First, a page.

Then on May 19, we’ll have our second CCL live event on the theme of community. My colleague, Chris Conyers, will address the topic of “Dealing with sin” .
Information about these events and many other events and resources, can be found on the Moore College website at moore.edu.au.
Now let’s get back to our program.
CK: I really like the way that you’ve shown us how Proverbs are part—they really relate to our lived experience. So there’s something that really communicates about what we know to be true. So we know the real triumphs and joys of certain kinds of things. We also know the real loss and grief and pain. Or we know the propensity to go off track and follow after, you know, particular temptations. The Proverbs is very real about that, you know.
DW: Yeah, absolutely.
CK: Here—here’s a lure that’s dangling in front of you from the world. Make sure that you don’t go after that, because it’s a trap. And it might look really shiny and good to you, but don’t go for it.
CK: One of the things that you’ve said is that the Proverbs are meant to be taken as a whole, and I think because they’re so bitsy for us—particularly the middle section: you told us last time that the middle section is sentences, which are quite seemingly random—
CK: —we can see repeated themes about foolishness or wisdom—about certain kinds of characters that are personified.
CK: How do we live in the Proverbs? So quite a few people take them, as I said before, month to month: they go, “31 days in the month. 31 chapters of Proverbs. Chapter of Proverbs a day. Repeat. Every month.”
CK: I guess there could be some, shall we say, wisdom in that approach—
DW: Yep. Yeah.
CK: —because you’re living in Proverbs and you’re, in some ways, then, cultivating things so that you don’t just have necessarily on hand, well, here’s a direct parallel to my life from this proverb. You might. But actually you have more of a sense of what is wise, because—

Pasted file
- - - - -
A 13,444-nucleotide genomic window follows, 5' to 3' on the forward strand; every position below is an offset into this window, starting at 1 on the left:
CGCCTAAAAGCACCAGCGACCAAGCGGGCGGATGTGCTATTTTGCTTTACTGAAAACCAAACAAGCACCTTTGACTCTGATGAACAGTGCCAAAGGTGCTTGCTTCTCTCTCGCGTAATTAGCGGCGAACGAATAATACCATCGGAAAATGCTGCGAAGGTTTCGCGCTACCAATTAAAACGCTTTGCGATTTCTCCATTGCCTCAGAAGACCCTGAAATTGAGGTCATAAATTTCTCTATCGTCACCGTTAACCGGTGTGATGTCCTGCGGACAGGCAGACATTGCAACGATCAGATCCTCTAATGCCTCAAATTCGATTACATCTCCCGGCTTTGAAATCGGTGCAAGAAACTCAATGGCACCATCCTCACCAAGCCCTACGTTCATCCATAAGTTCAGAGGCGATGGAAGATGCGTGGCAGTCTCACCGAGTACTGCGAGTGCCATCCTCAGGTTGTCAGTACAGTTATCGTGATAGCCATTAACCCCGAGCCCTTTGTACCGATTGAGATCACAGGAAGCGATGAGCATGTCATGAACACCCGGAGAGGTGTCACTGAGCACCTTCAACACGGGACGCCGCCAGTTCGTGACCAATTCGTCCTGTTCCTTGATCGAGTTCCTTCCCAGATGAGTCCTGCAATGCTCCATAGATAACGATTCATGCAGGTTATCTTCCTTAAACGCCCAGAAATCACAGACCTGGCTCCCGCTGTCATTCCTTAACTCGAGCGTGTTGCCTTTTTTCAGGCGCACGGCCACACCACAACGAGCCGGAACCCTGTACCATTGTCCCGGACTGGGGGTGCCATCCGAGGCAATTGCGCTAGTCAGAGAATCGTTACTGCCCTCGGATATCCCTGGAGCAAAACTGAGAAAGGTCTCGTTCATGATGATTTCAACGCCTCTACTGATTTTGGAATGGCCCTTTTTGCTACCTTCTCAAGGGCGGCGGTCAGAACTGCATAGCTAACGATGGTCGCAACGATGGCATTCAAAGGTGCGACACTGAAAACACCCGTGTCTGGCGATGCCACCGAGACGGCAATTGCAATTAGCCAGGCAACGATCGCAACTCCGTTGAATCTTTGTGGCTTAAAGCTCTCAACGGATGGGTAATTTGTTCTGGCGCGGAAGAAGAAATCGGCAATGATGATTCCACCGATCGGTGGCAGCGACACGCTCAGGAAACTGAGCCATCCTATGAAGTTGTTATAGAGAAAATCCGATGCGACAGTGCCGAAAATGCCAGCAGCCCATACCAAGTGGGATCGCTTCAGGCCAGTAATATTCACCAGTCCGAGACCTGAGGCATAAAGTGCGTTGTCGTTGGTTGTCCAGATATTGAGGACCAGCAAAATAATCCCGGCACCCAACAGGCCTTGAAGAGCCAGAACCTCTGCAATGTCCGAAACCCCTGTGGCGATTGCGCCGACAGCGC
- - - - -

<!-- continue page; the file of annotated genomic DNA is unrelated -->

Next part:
CK: —you’ve been sort of swimming in that water for a while.
CK: How do you advise a Christian about digesting—
CK: —the Proverbs. What do you do?
DW: Well, again, I think one of the beautiful things about Proverbs that I appreciate so much is that you can take so many angles on this book and approach it so many different ways: God speaks to us in such a range of aspects, which is very very rich. And so, you can take the scattergun approach. That is, you can just take a proverb or a subject in the Proverbs and just meditate on that in concentration. And I think there’s great benefit in that.
More recent work on Proverbs, however, has seen a lot more continuity and development through the book and even across the chapters of seemingly scattergun proverbs. And so, one scholar in particular—Bruce Waltke—has poured a lot of work into Proverbs and he has, I think, demonstrated that even through chapters of seemingly random individual proverbs, you can often—almost always, actually—trace themes. And sometimes they are actually linked explicitly by language. And so, he actually tracks how different Hebrew words and sound plays and alliteration—those sorts of patterns that we would just think would be natural if we heard it in English, but they’re actually there in the Hebrew as well. So if you’re able to have some sort of access to it via commentaries or if you yourself are familiar with a bit of Hebrew, you can actually start to see there is a development across the Proverbs.